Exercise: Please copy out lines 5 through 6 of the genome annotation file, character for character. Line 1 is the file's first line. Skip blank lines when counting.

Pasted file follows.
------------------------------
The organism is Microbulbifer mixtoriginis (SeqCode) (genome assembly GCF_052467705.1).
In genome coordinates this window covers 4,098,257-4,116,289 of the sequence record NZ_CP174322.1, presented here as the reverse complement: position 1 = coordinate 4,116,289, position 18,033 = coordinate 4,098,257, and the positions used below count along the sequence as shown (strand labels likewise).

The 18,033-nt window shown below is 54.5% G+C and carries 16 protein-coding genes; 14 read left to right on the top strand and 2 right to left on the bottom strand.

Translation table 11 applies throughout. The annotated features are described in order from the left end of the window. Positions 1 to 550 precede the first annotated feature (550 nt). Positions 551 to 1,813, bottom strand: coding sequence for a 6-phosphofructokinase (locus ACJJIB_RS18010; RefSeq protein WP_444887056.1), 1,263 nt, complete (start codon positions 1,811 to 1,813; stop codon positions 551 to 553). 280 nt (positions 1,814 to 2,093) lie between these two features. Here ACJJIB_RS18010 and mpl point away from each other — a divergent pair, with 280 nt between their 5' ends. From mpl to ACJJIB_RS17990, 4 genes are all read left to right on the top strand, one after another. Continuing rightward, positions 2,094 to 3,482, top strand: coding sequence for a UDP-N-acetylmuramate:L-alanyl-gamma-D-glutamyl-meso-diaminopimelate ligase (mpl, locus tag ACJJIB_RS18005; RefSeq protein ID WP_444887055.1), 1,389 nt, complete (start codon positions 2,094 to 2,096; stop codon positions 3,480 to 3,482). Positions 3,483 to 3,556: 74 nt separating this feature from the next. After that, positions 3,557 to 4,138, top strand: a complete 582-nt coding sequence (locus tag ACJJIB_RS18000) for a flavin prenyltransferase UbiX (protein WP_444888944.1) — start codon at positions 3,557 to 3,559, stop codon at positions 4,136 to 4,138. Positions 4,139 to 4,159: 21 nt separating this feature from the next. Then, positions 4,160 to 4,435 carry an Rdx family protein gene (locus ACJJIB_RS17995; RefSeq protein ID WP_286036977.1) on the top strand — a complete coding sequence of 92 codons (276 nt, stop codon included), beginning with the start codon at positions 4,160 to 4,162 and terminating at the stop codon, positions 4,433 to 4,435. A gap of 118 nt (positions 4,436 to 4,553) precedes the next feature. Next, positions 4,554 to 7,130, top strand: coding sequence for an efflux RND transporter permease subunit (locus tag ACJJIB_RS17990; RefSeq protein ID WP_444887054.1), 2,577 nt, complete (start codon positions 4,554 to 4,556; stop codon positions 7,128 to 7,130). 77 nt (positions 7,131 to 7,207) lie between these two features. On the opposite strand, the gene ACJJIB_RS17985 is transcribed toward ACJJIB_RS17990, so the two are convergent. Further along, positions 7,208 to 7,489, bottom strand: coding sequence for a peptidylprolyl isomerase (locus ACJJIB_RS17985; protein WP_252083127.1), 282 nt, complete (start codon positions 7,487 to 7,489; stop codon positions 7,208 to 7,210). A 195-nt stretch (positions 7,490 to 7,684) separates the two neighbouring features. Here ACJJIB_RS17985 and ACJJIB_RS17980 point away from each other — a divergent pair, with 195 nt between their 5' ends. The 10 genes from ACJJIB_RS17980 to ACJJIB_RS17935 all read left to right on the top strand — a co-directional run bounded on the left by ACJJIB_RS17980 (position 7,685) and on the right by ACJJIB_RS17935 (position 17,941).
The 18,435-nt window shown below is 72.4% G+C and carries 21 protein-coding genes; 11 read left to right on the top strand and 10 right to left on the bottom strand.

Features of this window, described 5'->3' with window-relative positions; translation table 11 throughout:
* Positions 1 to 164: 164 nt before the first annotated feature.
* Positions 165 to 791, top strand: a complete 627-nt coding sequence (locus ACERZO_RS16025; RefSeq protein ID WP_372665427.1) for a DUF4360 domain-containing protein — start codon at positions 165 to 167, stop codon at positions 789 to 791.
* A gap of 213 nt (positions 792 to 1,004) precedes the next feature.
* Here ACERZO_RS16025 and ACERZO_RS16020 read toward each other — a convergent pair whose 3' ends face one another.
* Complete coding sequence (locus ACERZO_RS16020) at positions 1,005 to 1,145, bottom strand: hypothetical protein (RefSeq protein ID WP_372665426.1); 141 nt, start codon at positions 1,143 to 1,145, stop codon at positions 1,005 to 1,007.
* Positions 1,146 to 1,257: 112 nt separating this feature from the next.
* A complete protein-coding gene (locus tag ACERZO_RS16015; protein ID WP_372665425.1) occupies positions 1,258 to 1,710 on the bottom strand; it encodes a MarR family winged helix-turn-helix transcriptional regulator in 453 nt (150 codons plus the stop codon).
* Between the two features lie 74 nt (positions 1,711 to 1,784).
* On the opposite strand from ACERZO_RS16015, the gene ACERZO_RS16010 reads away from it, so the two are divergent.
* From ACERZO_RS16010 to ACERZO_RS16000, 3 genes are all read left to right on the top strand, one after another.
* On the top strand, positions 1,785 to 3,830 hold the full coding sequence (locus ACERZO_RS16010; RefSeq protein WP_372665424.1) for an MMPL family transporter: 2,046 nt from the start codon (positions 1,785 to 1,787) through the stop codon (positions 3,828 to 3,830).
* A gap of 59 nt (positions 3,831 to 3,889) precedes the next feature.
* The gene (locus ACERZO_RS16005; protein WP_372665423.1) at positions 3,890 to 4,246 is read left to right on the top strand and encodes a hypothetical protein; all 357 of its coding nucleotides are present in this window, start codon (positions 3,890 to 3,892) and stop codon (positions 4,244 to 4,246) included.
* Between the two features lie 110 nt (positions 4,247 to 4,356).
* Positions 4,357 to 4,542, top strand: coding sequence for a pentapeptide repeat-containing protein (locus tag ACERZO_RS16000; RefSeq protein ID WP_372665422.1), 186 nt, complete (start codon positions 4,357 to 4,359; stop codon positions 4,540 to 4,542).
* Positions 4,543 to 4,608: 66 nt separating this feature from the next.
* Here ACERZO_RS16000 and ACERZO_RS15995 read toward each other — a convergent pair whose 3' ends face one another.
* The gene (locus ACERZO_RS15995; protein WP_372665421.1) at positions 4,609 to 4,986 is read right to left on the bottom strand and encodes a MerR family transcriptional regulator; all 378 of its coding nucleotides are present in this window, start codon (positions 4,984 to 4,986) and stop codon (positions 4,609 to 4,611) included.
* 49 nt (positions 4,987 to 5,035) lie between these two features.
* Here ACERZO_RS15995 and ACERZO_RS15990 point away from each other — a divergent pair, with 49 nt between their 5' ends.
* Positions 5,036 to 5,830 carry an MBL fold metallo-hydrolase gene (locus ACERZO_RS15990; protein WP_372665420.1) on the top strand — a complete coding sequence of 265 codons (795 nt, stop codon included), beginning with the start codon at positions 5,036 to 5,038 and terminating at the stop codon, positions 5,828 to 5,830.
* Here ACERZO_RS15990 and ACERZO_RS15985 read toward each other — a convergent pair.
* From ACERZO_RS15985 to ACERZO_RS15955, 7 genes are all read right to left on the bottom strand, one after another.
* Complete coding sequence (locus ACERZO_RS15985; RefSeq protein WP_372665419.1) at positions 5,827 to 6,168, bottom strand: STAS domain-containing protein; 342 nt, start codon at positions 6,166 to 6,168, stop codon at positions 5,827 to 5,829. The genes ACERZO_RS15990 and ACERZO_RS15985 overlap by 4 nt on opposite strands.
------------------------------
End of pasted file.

The 18,435-nt window shown below is 72.4% G+C and carries 21 protein-coding genes; 11 read left to right on the top strand and 10 right to left on the bottom strand.

Features of this window, described 5'->3' with window-relative positions; translation table 11 throughout: